Grace For The Journey
Let’s look together at the eighth and final Beatitude from Jesus, found in Matthew 5, verses 10 and 11 where He says: “Blessed are those who are persecuted for righteousness’ sake, for theirs is the kingdom of heaven. Blessed are you when others revile you and persecute you and utter all kinds of evil against you falsely on my account. Rejoice and be glad, for your reward is great in heaven, for so they persecuted the prophets who were before you.”
This last “blessed are” or Beatitude, a word that means “favored by God” is as surprising as the others. Those who are blessed by God are those who are persecuted for righteousness sake. They will inherit the kingdom of heaven. This is not what we would normally expect. Why would Jesus include this as a mark of the true believer? After all, one who is humble, meek, merciful, hunger and thirst after righteousness, and is a peacemaker wouldn’t be or our list of the most likely to be persecuted. Yet, Jesus says that persecution is as much a mark of the Christian as is purity of heart, being merciful, or being a peacemaker. The Apostle Paul explains this to Timothy as the Holy Spirit led him to write in 2 Timothy 3:12, “Yea, and all that will live godly in Christ Jesus shall suffer persecution.”
Most of us will not be particularly thrilled about this news. “Revile” is a term that means “to be insulted.” “Persecute” is a term that describes what happens when reviling turns to action. Living a life that leads people to speak evil about us and to stir up hatred against us is not an appealing prospect, but Jesus says that when that happens to us, we are blessed and ought to rejoice and be glad in it.
How can we do this?
The only way we can is if
We have a different view of life.
When we understand and believe that this world and all that is in it is not our home, but instead, we look forward to the promise that we will see God and live forever in His kingdom, then we are strengthened to face what may come because our motivation is different. If we are one of God’s children, our hearts will be set on eternity, not the things of this world. We will seek God’s kingdom and His righteousness, not the rewards of this world which are passing away. We look to the things unseen which are more real than the things seen in this world. It’s a completely different motivation that drives us, and because it is, we can stand in the face of persecution in this world that rejects God.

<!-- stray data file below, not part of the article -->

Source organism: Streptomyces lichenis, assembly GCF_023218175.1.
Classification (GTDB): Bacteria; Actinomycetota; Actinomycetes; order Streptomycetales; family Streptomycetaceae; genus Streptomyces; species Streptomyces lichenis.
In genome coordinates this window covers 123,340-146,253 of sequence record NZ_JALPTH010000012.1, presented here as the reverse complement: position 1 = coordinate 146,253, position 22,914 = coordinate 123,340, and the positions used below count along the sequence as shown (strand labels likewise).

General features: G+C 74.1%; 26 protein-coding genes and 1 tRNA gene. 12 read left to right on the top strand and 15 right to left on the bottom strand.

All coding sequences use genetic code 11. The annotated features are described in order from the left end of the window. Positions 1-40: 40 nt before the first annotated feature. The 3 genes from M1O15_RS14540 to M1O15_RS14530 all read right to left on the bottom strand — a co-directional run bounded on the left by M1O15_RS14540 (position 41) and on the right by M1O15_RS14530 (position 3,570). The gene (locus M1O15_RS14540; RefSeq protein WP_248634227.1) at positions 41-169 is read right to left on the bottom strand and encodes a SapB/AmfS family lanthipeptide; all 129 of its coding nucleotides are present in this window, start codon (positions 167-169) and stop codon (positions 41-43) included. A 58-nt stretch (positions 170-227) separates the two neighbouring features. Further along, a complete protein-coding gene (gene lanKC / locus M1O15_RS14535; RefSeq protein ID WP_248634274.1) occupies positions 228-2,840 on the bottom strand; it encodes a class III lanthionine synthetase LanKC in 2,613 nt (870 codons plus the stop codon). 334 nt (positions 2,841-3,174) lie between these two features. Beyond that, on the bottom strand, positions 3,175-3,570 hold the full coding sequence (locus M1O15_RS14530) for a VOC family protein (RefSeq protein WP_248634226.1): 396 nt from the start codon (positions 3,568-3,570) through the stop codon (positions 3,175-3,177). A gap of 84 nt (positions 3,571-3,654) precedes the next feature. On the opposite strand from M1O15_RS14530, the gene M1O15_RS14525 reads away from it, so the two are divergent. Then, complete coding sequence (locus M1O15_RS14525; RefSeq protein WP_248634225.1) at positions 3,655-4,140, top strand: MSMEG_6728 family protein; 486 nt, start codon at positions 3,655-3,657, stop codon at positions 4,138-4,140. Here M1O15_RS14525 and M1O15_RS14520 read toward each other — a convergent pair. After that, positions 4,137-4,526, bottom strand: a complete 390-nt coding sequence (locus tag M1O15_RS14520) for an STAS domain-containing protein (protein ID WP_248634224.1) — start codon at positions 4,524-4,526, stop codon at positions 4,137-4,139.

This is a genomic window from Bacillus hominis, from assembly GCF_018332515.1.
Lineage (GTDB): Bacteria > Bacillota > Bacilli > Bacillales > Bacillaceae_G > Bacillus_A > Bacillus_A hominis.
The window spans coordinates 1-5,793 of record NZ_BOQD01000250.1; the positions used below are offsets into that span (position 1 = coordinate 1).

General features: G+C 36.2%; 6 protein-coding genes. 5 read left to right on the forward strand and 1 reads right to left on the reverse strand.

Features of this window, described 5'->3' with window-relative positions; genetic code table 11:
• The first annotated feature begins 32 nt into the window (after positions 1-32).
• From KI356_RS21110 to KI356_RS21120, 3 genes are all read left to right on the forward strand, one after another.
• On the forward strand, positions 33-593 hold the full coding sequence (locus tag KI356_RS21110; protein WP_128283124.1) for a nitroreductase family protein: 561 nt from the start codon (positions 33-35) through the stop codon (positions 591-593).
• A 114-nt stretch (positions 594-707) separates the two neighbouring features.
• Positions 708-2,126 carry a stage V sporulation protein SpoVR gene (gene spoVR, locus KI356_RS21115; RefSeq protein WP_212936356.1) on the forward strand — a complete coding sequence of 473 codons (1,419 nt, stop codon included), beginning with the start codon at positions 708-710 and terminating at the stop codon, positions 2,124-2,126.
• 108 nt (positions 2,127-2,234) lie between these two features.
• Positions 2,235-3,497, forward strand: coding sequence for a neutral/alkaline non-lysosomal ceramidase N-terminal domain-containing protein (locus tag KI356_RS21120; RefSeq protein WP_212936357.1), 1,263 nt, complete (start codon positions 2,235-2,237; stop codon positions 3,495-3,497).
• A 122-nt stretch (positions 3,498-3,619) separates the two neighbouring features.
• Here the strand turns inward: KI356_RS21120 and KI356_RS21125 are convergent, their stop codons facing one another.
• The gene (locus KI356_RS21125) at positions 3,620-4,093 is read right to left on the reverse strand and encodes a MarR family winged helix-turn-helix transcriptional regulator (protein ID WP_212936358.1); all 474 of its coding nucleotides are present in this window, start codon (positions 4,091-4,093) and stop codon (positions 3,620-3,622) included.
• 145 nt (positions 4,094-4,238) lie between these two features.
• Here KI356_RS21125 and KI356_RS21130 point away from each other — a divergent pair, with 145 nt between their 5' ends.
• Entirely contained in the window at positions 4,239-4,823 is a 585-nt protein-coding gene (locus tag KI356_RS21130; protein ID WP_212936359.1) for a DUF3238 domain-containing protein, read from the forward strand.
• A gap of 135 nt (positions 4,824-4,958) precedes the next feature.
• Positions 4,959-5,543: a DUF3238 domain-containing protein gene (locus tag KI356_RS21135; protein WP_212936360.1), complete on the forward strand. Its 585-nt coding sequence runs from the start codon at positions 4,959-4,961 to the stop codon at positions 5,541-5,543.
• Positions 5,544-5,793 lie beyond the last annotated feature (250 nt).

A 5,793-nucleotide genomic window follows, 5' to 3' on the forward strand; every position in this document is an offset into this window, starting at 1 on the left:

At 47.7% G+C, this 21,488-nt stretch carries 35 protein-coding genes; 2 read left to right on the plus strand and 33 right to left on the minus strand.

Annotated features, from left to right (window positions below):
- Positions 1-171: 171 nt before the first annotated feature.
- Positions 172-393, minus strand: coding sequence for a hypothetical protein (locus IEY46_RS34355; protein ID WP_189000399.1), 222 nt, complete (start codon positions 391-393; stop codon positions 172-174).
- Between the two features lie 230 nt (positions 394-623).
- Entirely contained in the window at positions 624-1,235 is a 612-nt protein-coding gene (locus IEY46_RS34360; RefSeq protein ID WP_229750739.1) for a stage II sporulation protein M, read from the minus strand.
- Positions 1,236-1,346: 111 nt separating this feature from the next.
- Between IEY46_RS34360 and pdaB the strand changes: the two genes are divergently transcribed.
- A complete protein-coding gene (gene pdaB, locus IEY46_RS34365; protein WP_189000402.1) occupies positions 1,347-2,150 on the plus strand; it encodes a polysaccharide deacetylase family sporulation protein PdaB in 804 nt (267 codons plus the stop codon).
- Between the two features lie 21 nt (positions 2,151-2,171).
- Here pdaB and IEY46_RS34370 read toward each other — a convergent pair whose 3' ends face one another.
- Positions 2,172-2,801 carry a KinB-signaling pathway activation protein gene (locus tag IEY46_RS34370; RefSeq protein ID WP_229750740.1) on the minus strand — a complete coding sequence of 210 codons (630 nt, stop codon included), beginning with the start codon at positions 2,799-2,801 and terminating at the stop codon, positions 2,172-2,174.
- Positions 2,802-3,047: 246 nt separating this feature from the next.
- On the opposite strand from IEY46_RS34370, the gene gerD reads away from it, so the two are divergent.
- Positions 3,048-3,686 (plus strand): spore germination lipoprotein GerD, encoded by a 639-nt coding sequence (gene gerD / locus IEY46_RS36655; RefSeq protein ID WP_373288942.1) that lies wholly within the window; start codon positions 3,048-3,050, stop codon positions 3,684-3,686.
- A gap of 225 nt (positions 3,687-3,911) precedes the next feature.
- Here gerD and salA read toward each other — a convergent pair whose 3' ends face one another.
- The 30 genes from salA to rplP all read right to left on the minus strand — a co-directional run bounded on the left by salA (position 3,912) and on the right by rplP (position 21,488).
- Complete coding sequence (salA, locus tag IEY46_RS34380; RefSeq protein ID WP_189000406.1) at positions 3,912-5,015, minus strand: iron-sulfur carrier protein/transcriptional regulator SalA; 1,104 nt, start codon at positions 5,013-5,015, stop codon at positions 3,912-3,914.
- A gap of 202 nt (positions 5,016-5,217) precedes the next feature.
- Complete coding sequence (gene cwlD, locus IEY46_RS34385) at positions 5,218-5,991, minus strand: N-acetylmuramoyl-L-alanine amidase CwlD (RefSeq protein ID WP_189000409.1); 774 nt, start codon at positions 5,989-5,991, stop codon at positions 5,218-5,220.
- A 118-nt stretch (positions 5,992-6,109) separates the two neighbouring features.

When our hearts are set on eternity, the persecution in this world we may face doesn’t much matter. As Luther writes in his great hymn “A Mighty Fortress,” we can let “goods and kindred go” because “God’s truth abideth still; His kingdom is forever.” So, with this perspective, let’s look more closely at Jesus’ words.
Why are the disciples of Christ persecuted?
Let’s begin by understanding what Jesus is not saying. He is not saying that we are blessed by suffering for the sake of unrighteousness. Christians can suffer for poor decisions, either before or after being saved that can result in self-inflicted suffering. A sinful habit, a DUI arrest, an indictment or conviction of a felony crime, a damaged or lost relationship; all of the consequences of these or other poor decisions can continue to haunt a Christians for many years. That is not the kind of suffering that Jesus is speaking about in verse 10. There is no virtue in suffering as a murderer or as a gossip and meddler. While Christians are forgiven, the consequences of poor decisions can continue to cause suffering.
Jesus is also not saying that blessings come to those who are persecuted for their self-righteousness. Self-righteousness is when we act prideful, when we display a judgmental attitude toward others, or lack tact or sensitivity in what we say. People will push back against those who act in like that and the suffering that results is not the suffering that is “blessed.”
In the same way as self-righteousness, non-righteousness in the form on non-conformity is also not blessed. When people reject the societal standards of morality and civility and imagine they are taking a stand for individual expression or freedom to be who they want to be, they are acting in non-righteous ways. When the eyebrows are raised against the way they speak, dress or act, it’s not persecution for righteousness, it’s persecution for being uncivil. Jesus says that is not what God blesses.
What Jesus is saying is that the suffering that is “blessed” and “rewarded” is that which comes from and is endured for the sake of true righteousness.
So, if these are not the forms of “righteousness” that Jesus says God will bless, what are those things that are righteous that can cause the persecution that leads to God’s blessing? We will save that answer for tomorrow.
This is God’s Word For Today … This Is Grace For The Journey
Rest and Rejoice in this eternal truth!
Ephesians 4:7 – “But to each one of us grace has been given as Christ apportioned it.”
Hebrews 4:16 – “Let us then approach the throne of grace with confidence, so that we may receive mercy and find grace to help us in our time of need.”